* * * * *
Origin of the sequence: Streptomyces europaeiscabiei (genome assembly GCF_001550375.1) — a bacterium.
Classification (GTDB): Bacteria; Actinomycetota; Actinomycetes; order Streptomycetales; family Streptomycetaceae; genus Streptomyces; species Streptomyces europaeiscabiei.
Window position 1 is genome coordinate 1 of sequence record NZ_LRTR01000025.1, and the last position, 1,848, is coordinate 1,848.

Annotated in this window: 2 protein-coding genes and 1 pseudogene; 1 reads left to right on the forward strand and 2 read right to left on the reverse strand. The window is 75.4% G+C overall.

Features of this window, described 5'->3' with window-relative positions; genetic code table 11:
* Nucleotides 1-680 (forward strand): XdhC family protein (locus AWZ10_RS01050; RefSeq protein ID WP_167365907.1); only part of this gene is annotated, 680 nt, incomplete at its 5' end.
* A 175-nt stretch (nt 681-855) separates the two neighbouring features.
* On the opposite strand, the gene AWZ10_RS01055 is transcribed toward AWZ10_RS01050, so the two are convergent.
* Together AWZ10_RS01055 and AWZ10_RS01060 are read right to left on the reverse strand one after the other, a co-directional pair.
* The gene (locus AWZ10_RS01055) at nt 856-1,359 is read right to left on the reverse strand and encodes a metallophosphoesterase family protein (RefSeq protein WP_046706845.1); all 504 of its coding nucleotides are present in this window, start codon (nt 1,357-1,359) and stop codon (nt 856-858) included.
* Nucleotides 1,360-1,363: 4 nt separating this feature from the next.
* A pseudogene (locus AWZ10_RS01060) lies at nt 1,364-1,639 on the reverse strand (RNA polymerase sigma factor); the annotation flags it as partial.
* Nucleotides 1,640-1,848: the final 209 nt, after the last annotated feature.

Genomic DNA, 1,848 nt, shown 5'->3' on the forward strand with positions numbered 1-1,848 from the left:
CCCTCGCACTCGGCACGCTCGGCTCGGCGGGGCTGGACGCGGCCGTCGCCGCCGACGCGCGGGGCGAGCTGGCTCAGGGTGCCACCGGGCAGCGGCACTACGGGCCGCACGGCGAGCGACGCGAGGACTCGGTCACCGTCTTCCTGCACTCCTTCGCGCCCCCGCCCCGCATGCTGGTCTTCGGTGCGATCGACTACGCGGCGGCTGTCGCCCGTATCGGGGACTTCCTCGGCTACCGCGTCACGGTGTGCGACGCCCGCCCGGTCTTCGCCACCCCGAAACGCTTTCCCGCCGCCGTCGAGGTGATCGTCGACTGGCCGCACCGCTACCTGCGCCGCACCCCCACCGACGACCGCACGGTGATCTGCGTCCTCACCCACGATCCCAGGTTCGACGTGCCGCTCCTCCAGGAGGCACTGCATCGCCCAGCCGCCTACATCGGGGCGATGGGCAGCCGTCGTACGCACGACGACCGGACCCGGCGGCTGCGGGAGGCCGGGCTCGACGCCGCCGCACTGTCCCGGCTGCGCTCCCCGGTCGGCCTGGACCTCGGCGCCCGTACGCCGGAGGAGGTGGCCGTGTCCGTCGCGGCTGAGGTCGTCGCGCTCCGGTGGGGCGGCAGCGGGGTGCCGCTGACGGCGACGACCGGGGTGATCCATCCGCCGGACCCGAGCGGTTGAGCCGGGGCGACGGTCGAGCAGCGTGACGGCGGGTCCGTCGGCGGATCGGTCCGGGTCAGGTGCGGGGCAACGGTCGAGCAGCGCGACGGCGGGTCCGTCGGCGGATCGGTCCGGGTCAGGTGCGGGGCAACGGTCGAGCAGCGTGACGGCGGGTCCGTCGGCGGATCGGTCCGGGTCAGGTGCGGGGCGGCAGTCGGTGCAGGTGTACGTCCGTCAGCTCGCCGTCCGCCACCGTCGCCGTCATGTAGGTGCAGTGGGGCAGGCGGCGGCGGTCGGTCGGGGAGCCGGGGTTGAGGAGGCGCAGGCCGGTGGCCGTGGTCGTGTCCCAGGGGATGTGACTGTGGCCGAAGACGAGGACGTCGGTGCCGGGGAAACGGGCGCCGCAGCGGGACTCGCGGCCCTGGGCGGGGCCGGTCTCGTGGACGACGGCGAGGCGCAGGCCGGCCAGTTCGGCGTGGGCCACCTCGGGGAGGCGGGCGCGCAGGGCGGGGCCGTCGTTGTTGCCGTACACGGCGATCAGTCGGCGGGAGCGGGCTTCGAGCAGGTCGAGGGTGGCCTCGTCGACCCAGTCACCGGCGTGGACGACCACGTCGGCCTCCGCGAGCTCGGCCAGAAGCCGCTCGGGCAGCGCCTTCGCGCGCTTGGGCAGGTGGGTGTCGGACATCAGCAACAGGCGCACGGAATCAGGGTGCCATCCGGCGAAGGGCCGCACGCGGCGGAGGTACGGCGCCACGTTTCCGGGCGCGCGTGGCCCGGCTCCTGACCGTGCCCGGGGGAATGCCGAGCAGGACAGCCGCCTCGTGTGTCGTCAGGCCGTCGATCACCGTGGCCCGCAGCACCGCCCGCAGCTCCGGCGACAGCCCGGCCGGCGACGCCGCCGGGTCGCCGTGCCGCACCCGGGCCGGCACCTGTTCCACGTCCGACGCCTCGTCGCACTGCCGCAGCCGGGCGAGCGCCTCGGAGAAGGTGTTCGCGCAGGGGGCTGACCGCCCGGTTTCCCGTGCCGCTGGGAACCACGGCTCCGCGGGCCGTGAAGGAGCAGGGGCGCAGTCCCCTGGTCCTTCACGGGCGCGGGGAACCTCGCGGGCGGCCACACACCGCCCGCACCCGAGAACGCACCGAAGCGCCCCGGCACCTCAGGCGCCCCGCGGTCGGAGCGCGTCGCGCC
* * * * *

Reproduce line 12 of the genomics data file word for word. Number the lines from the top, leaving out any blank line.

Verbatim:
* A pseudogene (locus AWZ10_RS01060) lies at nt 1,364-1,639 on the reverse strand (RNA polymerase sigma factor); the annotation flags it as partial.